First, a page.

The commonly accepted posterior margin of the talar neck is delineated by the lateral talar process and the talar dome cartilage. A fracture occurring anterior or inferior to these structures is considered a talar neck fracture. Conversely, a fracture posterior or superior to these structures is considered to involve the talar body. The proposed mechanism of talar neck injuries results from forced dorsiflexion of the talus against the anterior tibia. The subtalar ligamentous injury commonly precedes the fracture. There may be associated with subtalar, tibiotalar, or talonavicular joint subluxation or dislocation. Talar neck fractures may be isolated, though the majority do extend to either the body or head. However, an articular extension to the subtalar, talonavicular, or tibiotalar joints is not typical. The modified Hawkins-Canale classification is used to describe these fractures and has its basis in associated joint malalignment.

The modified Hawkins-Canale Type I fractures are nondisplaced and may involve disruption of the vascular supply which enters the dorsolateral neck and travels to the body, but with preservation of the remaining sources of talar neck vascular. Nondisplaced fractures can be challenging to detect on standard radiographs. Type I injuries have the best prognosis and lowest risk of osteonecrosis. Type II fractures have displacement with associated subluxation or dislocation of the subtalar joint, medial more often than lateral. The tibiotalar and talonavicular joints remain in proper alignment. Open fractures may be seen with complete dislocation. With Type II fractures, at least two sources of arterial supply are disrupted, including supply to the dorsolateral neck and inferiorly to the roof of the sinus tarsi and tarsal canal (artery of the tarsal canal). The third vascular source which also supplies the medial talar body may also be injured (deltoid and calcaneal branches), though this is less likely than with Type III and IV fractures. Type III fractures have displacement with subluxation or dislocation of the subtalar and tibiotalar joints. The talonavicular joint remains in normal alignment. This pattern of malalignment may further injure the posterior tibial neurovascular bundle.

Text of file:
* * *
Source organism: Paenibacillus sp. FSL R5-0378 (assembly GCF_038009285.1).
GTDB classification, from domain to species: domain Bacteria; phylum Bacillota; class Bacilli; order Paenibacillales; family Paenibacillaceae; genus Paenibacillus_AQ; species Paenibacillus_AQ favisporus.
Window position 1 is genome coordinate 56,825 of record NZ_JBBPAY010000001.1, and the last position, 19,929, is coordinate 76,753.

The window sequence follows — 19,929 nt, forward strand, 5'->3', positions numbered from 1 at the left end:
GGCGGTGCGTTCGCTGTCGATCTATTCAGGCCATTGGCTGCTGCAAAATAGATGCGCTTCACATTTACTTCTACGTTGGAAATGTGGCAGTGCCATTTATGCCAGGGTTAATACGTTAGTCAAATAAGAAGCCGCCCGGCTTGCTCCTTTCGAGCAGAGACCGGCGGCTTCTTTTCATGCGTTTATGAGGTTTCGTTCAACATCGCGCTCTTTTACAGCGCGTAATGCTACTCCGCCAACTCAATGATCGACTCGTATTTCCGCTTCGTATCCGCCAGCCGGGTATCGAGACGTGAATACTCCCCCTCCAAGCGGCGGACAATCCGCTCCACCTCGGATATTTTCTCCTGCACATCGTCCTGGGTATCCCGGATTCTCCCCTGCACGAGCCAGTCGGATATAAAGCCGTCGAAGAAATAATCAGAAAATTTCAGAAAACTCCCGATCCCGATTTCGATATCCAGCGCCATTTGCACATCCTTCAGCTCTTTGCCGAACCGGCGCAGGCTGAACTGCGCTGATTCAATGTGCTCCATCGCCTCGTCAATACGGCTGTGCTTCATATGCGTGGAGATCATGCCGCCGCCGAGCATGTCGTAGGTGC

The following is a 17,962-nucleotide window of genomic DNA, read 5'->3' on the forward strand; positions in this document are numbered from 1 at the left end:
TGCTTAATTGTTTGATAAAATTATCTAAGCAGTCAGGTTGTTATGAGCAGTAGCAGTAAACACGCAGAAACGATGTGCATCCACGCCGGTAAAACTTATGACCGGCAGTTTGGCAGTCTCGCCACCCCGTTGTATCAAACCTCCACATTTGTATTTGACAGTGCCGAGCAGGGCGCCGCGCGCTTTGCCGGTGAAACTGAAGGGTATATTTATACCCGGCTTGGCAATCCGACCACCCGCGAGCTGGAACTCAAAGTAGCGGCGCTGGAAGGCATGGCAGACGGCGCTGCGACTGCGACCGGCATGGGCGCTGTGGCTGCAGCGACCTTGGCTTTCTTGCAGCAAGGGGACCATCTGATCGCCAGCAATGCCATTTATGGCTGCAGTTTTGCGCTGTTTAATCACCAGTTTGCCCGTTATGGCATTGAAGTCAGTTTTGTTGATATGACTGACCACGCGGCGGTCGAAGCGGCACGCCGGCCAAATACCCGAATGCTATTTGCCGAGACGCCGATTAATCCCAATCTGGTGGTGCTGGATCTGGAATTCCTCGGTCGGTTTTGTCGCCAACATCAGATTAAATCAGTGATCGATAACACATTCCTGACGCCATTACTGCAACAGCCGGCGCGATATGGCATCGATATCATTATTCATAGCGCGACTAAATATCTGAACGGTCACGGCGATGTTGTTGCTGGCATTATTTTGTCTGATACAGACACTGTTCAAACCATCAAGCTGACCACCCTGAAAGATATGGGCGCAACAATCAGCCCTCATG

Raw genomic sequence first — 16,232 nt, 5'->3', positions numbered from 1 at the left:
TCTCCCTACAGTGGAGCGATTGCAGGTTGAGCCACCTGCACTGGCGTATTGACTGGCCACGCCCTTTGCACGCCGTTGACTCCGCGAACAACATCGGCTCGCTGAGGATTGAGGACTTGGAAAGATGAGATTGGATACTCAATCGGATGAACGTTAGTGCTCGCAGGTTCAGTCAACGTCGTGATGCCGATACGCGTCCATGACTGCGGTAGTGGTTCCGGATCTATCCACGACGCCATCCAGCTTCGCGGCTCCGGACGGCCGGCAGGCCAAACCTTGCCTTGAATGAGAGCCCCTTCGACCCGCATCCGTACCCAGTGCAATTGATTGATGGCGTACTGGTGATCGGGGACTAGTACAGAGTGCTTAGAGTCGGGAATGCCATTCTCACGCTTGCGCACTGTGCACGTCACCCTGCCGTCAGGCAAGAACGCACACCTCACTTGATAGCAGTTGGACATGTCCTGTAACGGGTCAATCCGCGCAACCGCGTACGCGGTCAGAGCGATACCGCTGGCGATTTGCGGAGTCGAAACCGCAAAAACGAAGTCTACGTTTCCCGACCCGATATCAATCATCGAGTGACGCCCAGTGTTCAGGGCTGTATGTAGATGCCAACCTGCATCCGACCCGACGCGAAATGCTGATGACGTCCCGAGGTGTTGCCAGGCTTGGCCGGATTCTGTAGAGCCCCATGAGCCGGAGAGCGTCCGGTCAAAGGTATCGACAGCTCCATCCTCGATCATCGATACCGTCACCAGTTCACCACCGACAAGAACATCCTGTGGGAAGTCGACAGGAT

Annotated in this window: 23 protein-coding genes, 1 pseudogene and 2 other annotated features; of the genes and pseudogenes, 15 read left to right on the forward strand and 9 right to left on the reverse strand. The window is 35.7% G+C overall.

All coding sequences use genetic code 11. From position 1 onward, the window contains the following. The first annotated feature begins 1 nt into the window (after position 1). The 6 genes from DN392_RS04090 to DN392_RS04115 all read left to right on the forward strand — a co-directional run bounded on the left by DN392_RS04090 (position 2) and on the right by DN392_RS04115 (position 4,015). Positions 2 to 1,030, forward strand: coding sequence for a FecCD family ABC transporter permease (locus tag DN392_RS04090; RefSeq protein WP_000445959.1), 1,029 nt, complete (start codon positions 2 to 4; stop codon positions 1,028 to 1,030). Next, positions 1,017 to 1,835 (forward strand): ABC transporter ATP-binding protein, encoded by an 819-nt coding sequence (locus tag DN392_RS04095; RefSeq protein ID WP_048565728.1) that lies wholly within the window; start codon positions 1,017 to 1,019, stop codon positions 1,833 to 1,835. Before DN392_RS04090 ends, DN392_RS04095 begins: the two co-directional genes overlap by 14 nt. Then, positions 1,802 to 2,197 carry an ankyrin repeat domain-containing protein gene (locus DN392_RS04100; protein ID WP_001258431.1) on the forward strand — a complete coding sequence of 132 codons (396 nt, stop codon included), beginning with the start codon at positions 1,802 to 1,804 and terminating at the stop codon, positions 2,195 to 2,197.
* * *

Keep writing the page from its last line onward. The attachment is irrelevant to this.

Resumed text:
Additionally, all three major arterial sources to the talus are commonly injured resulting in a high risk of osteonecrosis. Type IV fractures demonstrate dislocation or subluxation of the subtalar, tibiotalar, and talonavicular joints. In addition to the vascular disruption seen in Type III injuries, disruption of blood supply to the head and neck fragments may be seen with this injury.

Talar body fractures include fractures of the talar dome, lateral and posterior processes, and the body proper. The anatomic boundary separating the talar neck and the head is described above. The Sneppen classification is used to describe these fractures.

Fractures of the talar dome (Sneppen A) are typically due to an impaction injury and may injure the articular cartilage or subchondral bone. Injuries to these structures, similar to other joints in the appendicular skeleton, have been termed osteochondral defects, a lesion with its particular classification system describing the stability of the fracture fragment which will not be discussed in this article. Compression fractures of the talar dome are often radiographically occult, with one estimate of false-negative radiographs reported at 31%. Osteochondral defects of the lateral dome are often shallow and occur after dorsiflexion and inversion injuries. Osteochondral defects of the medial dome are deeper and likely occur secondary to plantar flexion and inversion.

Fractures of the talar body proper may involve the tibiotalar joint, talocalcaneal joint, or both. Coronal (Sneppen B) and sagittal (Sneppen C) shear fractures of the body result from axial loading of a dorsiflexed foot. Comminuted crush injuries (Sneppen F) are due to high-energy impact and are frequently open fractures.

Fractures of the posterior process (Sneppen D) involves the lateral tubercle more often than the medial tubercle. These fractures are secondary to forced plantarflexion or direct impact on the posterior ankle, which causes compression of the posterior process between the tibia and the calcaneus.

Lateral process fractures (Sneppen E) are often radiographically occult initially and occur with axial loading, forced dorsiflexion, and external rotation or eversion of the foot. This fracture has been termed “snowboarder’s fracture” due to its high association with participants in this activity. As with other talar fractures, there is also an association with motor vehicle collisions and falls. Lateral process fractures are also further classified using the Hawkins criteria: Type I (simple), Type II (comminuted), and Type III (chip or avulsion).

Treatment of Talus Fractures

Nondisplaced talar head fractures receive conservative treatment.

Initial Treatment Includes